The Famine of 1847 exacerbated this situation when the potato crop failed and no other alternatives crops were made available to the starving peasantry. Again bodies lay in the streets and the emigration ships filled as the countryside emptied. Sligo became a haunted land with no children in the schools and fields that lay bare for years. A journalist at the time coined the phrase 'Sligo is no more'.


Despite these ominous predictions Sligo did make it into the twentieth century. The new resurgence in Irish nationalism and self-confidence began in 1916 with the Easter Rebellion and the rise of Sinn Fein. This found its reflection in Sligo in the persona of Countess Markievicz who, as a native of Sligo, was granted the freedom of the city in 1917. Sinn Fein, meanwhile, polled 82% of the vote in south Sligo in the 1918 General Election.

However the most famous name associated with the resurgent romantic nationalism is that of William Butler Yeats. Although he was born in Dublin it is with Sligo that Yeats is most associated. He spent his school holidays in Sligo with his grandmother and listened to her many stories of the ancient Ireland of myth and legend. Following in the Sligo tradition that preceded him, his poetry and storytelling breathed life into the stone monuments and the legendary figures of Irish mythology. He rescued Sligo from oblivion and immortalised its place names in his poetry as the Land of Heart's Desire. Names already intrinsically beautiful gained extra sparkle in the setting of a Yeats poem ' Lissadel, Glencar, Knocknarae, Ballisadare and Innisfree somehow evoke the magical essence of the place. In winning the Nobel Prize for Literature in 1923 Yeats inspired thousands of people to seek out that long hidden Ireland and popularised Sligo as a place of romance and rhyme.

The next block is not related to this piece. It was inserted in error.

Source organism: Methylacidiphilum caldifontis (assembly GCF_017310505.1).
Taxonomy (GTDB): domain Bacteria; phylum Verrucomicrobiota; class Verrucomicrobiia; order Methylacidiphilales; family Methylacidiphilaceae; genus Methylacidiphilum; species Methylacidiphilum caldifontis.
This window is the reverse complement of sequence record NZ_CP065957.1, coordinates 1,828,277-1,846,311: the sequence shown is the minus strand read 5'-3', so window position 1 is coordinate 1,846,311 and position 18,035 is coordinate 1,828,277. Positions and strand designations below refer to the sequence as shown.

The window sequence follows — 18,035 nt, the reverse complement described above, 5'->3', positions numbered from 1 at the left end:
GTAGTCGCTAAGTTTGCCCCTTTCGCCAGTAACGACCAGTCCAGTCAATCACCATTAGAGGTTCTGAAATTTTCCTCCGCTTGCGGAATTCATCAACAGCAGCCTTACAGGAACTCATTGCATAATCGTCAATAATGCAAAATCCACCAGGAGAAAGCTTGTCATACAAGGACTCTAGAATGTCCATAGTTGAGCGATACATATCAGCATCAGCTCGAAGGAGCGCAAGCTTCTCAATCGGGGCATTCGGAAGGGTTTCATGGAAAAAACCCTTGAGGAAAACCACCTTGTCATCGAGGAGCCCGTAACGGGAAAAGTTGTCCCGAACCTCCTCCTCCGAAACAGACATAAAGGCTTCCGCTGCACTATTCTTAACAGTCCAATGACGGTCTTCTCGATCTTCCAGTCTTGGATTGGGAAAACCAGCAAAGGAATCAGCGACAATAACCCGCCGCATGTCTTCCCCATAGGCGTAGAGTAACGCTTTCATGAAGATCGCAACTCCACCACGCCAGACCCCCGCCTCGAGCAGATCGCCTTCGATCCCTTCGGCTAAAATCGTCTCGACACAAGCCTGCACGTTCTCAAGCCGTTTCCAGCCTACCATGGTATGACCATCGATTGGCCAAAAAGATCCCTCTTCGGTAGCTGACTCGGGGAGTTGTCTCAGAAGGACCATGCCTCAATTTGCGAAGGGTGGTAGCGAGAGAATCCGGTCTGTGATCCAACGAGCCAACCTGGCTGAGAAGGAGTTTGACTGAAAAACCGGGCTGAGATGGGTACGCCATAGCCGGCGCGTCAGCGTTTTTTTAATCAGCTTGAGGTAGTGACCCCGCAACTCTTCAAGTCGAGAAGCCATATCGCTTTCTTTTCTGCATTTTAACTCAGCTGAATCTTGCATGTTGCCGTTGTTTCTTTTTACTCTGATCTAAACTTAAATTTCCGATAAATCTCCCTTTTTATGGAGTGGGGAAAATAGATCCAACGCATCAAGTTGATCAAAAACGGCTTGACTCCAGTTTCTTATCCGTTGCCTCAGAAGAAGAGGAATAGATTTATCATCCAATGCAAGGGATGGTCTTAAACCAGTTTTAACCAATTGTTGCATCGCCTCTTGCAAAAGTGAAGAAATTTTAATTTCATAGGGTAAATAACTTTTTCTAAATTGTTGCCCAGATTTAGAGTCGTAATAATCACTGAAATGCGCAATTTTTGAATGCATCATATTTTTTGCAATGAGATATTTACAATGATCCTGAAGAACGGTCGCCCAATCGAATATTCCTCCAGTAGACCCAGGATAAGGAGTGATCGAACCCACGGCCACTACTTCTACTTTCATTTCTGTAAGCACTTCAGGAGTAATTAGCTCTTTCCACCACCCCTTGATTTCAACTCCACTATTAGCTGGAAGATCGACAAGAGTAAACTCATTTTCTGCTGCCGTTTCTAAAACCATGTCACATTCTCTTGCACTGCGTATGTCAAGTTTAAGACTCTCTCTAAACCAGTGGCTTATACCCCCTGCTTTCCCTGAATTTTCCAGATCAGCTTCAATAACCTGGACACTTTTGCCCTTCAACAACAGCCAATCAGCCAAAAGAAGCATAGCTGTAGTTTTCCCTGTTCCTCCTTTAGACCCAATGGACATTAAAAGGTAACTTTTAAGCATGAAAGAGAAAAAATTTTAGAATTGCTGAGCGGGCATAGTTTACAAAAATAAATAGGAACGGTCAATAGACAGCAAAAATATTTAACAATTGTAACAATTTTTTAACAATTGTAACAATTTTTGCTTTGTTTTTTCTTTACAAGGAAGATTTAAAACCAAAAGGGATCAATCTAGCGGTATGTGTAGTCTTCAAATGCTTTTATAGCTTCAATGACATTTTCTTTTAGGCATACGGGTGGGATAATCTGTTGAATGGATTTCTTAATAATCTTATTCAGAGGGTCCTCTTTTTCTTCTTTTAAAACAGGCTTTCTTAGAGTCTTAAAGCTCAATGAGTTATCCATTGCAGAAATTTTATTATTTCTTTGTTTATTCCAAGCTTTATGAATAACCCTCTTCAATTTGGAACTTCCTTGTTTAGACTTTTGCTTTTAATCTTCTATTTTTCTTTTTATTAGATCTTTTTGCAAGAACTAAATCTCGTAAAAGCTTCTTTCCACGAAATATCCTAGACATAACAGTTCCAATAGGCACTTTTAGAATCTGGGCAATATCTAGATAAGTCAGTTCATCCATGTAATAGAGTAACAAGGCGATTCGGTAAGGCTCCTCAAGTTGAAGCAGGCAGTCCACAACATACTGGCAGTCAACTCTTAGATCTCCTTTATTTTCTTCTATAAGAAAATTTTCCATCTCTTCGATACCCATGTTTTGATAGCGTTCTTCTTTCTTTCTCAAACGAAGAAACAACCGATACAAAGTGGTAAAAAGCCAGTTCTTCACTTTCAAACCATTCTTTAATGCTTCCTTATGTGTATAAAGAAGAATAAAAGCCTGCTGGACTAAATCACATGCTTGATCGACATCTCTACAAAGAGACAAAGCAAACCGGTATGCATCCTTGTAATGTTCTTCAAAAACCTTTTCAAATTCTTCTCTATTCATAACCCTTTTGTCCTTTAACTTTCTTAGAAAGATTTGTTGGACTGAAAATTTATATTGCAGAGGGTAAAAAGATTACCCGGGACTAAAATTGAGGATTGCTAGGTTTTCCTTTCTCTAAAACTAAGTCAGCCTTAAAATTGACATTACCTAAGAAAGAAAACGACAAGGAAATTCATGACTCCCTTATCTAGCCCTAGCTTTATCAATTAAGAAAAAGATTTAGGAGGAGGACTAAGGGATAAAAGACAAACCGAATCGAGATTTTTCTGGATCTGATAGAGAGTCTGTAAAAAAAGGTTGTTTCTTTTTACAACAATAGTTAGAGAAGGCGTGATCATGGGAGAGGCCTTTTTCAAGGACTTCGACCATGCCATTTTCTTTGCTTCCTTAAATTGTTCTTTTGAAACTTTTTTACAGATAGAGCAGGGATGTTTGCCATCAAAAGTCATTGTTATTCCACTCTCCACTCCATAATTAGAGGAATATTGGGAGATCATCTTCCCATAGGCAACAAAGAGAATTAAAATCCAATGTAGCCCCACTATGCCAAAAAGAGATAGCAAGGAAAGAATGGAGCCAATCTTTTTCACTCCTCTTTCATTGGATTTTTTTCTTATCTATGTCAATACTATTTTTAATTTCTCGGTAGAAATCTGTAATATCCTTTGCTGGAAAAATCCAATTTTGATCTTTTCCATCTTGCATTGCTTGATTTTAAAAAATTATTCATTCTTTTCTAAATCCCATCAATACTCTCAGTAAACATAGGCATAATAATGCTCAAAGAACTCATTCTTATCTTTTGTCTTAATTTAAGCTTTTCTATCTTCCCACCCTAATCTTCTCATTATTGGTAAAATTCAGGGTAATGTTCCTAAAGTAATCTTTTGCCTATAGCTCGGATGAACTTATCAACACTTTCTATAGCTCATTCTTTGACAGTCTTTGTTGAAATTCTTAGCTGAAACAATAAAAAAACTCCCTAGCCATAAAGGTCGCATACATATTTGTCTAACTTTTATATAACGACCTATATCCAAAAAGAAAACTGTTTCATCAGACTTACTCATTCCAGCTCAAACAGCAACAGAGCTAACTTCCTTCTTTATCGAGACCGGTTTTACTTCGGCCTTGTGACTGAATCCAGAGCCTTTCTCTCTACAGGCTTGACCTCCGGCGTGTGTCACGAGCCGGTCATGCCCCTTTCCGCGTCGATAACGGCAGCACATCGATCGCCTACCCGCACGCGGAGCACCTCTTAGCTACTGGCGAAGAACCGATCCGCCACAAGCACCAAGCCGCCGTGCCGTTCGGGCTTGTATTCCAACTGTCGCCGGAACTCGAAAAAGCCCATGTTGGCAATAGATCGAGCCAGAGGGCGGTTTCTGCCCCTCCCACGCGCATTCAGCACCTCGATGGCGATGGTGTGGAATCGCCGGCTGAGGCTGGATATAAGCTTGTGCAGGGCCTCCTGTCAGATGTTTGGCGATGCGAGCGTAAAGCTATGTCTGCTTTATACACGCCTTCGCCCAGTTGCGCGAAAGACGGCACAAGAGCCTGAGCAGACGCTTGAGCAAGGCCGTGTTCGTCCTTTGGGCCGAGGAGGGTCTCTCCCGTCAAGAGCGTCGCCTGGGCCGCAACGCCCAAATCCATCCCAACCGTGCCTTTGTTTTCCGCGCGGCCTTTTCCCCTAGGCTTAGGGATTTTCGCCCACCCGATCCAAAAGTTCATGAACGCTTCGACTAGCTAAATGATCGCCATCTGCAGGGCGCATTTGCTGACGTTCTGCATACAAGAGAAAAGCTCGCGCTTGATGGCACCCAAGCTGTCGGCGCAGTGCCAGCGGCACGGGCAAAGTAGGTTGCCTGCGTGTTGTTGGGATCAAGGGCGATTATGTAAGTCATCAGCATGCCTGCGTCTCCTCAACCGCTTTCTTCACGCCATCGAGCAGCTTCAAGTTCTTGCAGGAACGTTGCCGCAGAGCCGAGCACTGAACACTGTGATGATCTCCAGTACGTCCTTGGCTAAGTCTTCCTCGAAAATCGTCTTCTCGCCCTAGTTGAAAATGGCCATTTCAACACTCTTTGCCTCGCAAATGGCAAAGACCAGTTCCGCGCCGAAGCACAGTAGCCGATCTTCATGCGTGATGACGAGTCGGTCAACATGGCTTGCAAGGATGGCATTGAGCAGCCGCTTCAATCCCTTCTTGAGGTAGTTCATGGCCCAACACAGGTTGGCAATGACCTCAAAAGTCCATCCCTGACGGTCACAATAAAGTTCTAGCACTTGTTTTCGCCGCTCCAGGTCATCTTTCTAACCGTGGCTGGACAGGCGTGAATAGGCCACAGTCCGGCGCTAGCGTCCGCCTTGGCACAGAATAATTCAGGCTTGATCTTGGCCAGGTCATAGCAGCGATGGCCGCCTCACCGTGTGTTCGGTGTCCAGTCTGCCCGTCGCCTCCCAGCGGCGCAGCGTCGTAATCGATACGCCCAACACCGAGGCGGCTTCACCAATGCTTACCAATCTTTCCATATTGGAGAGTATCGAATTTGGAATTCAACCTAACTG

Today Sligo is a prosperous town, which is sharing in the new economic growth of twenty first century Ireland. This prosperity demonstrates how an area that was once so devastated can rejuvenate and renew itself. Many are choosing to locate themselves in the area, drawn by its natural beauty and emerging opportunities. Without losing its charm or forfeiting its romantic past, Sligo is positioned to grow and develop both culturally and economically as the gateway to the north-west of Ireland.